The first episode talks about how we should be creating video content for all the parts of the sales funnel. We invited Tyler Lessard, the VP of Marketing at Vidyard.
Here are the links to some of the things we spoke about on the podcast.
Transcript of the podcast episode
Tyler Lessard: 50% of your content should be video.
Peter: This is Time for Marketing. The marketing podcast that will tell you everything you've missed when you didn't attend the marketing conference.
Peter: Hi, my name is Peter, and I welcome you to the very first episode of the Time for Marketing podcast. I'm a marketing person myself. I have worked in SEO, I've worked in content marketing, I've worked in email marketing, and because of that, I've been to a lot of marketing conferences. I've learned a lot there, but sadly, I was never able to go to all of the conferences I wanted to go to. That means, of course, I've missed a lot of interesting talks, and probably, so have you. The idea of what we're doing here is, we want to change that. We don't want to miss any interesting talks on any conference anymore.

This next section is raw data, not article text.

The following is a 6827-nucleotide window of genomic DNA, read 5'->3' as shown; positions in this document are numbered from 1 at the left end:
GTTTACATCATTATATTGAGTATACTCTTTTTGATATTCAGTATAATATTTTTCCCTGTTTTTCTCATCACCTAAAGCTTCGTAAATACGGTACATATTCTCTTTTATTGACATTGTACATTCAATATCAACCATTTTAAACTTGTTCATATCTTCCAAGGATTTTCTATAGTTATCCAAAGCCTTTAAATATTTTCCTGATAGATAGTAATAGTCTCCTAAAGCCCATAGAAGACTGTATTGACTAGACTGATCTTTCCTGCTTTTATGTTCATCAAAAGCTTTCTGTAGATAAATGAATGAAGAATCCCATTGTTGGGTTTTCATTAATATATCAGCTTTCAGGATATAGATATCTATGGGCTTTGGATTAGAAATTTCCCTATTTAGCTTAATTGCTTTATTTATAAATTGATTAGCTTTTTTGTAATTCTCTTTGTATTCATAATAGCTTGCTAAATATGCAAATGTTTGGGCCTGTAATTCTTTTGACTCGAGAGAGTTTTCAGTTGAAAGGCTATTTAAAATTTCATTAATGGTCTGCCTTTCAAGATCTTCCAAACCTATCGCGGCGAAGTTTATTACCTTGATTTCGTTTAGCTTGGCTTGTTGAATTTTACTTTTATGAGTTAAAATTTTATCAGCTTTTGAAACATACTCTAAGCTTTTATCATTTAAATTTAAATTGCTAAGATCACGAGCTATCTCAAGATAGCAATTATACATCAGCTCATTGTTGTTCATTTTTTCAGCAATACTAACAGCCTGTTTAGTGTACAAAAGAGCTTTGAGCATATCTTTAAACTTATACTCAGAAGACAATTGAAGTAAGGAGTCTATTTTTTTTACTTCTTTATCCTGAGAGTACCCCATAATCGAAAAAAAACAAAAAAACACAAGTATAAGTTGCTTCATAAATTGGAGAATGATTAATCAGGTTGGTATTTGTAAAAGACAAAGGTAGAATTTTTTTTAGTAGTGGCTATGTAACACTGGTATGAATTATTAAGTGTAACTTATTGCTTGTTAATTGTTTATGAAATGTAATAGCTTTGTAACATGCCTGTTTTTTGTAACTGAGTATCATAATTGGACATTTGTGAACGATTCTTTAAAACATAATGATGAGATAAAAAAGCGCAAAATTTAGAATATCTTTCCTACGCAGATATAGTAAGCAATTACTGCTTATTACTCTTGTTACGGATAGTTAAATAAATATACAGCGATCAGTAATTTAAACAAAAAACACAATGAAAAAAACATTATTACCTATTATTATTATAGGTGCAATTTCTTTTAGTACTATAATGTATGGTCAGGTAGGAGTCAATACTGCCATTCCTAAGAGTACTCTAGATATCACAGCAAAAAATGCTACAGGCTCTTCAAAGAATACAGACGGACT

So, what I do in this podcast is I look for interesting people who speak at marketing conferences, I invite them and allow them to sum up their presentations in five minutes. I give them questions about what they told us, and release all that in a podcast. This is the very first episode. We have a lot of excellent guests lined up. We have a really nice guest for the first episode, and because I don't want you to miss any of the future guests, I will ask you to subscribe. You can, of course, go to iTunes or wherever you get your podcasts, and if you like the podcast, of course after you finish listening to it, go to iTunes and rate and comment on the podcast. All right, our first guest is--
Tyler: Tyler Lessard.
Peter: He works at--
Tyler: I'm the VP marketing here at Vidyard. The company is a video platform for businesses.
Peter: We found him as a speaker at the content marketing conference. The title of his presentation was, "The art of creating customer experiences with sight, sound, and motion." I would like to ask you to sum up your speech in the next five minutes, and give us the most important points that you gave at the conference.